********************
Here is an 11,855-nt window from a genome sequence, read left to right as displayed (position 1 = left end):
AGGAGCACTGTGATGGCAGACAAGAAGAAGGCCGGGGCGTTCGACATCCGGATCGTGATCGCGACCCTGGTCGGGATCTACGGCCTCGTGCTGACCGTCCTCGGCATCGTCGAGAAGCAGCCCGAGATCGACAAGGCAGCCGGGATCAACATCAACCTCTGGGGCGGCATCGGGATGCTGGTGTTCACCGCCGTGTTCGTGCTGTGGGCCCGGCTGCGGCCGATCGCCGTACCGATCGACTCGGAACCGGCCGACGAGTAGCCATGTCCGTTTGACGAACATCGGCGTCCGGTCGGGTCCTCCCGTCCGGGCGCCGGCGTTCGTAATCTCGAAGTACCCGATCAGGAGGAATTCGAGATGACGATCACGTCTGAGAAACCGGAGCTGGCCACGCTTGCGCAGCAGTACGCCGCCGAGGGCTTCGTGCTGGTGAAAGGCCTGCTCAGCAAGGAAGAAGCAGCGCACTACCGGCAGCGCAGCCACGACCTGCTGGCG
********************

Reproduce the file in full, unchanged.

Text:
Here is an 11,855-nt window from a genome sequence, read left to right as displayed (position 1 = left end):
AGGAGCACTGTGATGGCAGACAAGAAGAAGGCCGGGGCGTTCGACATCCGGATCGTGATCGCGACCCTGGTCGGGATCTACGGCCTCGTGCTGACCGTCCTCGGCATCGTCGAGAAGCAGCCCGAGATCGACAAGGCAGCCGGGATCAACATCAACCTCTGGGGCGGCATCGGGATGCTGGTGTTCACCGCCGTGTTCGTGCTGTGGGCCCGGCTGCGGCCGATCGCCGTACCGATCGACTCGGAACCGGCCGACGAGTAGCCATGTCCGTTTGACGAACATCGGCGTCCGGTCGGGTCCTCCCGTCCGGGCGCCGGCGTTCGTAATCTCGAAGTACCCGATCAGGAGGAATTCGAGATGACGATCACGTCTGAGAAACCGGAGCTGGCCACGCTTGCGCAGCAGTACGCCGCCGAGGGCTTCGTGCTGGTGAAAGGCCTGCTCAGCAAGGAAGAAGCAGCGCACTACCGGCAGCGCAGCCACGACCTGCTGGCG